Nothing like a hot cup of coffee to make the day go by a little easier. I have to admit I am not a big coffee drinker but I've come to love it, the older I have become for some strange reason. Whether you eat something sweet with it or just drink it while visiting a friend, the conversation always seems to go better with a good cup of java.

With National Coffee Day on September 29, the U.S. coffee industry currently valued at $48 billion, the personal-finance website WalletHub released its report on 2018's Best Coffee Cities in America as well as accompanying videos, along with its list of top coffee deals and discounts offered by retailers during the holiday.

To determine the best local coffee scenes in America, WalletHub compared the 100 largest cities across 14 key indicators of a strong coffee culture. The data set ranges from coffee shops, coffee houses and cafés per capita to average price per pack of coffee.


Best vs. Worst

    • Tulsa, Oklahoma has the lowest average price for a pack of coffee, $3.38, which is 2.4 times lower than in Honolulu, the city with the highest at $8.16.
    • Fremont, California, has the highest average annual spending on coffee per household, $186.85, which is three times higher than in Cleveland, the city with the lowest at $63.06.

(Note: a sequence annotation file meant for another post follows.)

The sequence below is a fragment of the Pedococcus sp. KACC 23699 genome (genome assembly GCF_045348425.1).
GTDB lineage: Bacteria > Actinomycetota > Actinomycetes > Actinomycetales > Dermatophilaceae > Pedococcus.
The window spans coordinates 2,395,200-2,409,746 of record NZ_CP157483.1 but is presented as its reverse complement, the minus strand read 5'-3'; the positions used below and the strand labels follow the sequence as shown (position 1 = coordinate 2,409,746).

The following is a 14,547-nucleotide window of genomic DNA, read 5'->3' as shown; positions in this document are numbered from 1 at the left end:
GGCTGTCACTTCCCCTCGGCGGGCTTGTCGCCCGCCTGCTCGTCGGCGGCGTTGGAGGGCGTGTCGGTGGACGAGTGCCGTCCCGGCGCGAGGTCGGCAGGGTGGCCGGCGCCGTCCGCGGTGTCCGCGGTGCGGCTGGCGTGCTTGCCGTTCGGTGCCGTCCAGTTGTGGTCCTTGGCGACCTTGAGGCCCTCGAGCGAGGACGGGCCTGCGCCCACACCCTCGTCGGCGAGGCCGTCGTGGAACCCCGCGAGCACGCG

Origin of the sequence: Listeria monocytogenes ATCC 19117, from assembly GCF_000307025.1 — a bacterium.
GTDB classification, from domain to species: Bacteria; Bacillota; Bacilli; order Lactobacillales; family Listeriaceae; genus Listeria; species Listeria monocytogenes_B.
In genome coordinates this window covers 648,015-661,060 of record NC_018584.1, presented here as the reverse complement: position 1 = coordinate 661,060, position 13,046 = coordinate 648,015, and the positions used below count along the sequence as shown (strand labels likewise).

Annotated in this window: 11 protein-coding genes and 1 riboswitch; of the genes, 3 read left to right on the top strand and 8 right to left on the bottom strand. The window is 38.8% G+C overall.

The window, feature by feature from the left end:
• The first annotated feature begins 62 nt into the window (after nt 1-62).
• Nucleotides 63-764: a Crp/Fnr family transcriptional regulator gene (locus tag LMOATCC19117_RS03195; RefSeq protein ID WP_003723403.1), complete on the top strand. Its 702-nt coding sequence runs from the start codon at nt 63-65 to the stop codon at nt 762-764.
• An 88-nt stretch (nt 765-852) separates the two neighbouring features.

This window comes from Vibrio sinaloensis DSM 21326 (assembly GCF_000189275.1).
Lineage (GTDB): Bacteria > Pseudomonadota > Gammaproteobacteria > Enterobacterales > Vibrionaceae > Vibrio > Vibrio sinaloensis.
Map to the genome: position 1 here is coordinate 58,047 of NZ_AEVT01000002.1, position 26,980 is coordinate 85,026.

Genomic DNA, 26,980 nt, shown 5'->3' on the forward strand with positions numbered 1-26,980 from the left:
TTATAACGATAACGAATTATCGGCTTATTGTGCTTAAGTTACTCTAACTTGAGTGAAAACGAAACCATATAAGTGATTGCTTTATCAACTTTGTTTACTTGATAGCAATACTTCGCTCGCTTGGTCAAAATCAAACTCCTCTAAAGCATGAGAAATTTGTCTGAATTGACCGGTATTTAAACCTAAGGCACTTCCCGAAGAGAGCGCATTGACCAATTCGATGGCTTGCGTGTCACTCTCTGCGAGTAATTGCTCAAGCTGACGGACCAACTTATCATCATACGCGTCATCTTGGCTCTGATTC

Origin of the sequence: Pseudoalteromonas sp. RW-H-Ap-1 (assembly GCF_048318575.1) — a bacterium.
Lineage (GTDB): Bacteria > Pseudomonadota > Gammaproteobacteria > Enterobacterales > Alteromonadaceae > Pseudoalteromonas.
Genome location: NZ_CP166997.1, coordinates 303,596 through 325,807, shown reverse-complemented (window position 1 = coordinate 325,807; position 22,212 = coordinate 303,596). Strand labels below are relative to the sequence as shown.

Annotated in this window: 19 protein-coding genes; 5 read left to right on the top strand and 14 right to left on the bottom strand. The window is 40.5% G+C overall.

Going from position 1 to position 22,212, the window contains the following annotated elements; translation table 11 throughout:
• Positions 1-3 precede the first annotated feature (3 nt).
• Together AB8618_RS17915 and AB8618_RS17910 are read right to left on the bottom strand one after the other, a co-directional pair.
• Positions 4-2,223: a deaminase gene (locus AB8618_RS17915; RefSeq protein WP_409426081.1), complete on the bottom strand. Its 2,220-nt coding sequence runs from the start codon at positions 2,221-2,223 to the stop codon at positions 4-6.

• Gilbert, Arizona, has the highest share of households that own a single-cup/pod-brewing coffee maker, 24.50 percent, which is 2.7 times higher than in Hialeah, Florida, the city with the lowest at 8.99 percent.
    • New York has the most coffee shops, coffee houses and cafés (per square root of population), 1.1791, which is 17.4 times more than in Laredo, Texas, the city with the fewest at 0.0678.
    • Portland, Oregon, has the most coffee and tea manufacturers (per square root of population), 0.0209, which is 41.8 times more than in Riverside and San Bernardino, California, the cities with the fewest at 0.0005.

To view the full report and your city’s rank, please visit

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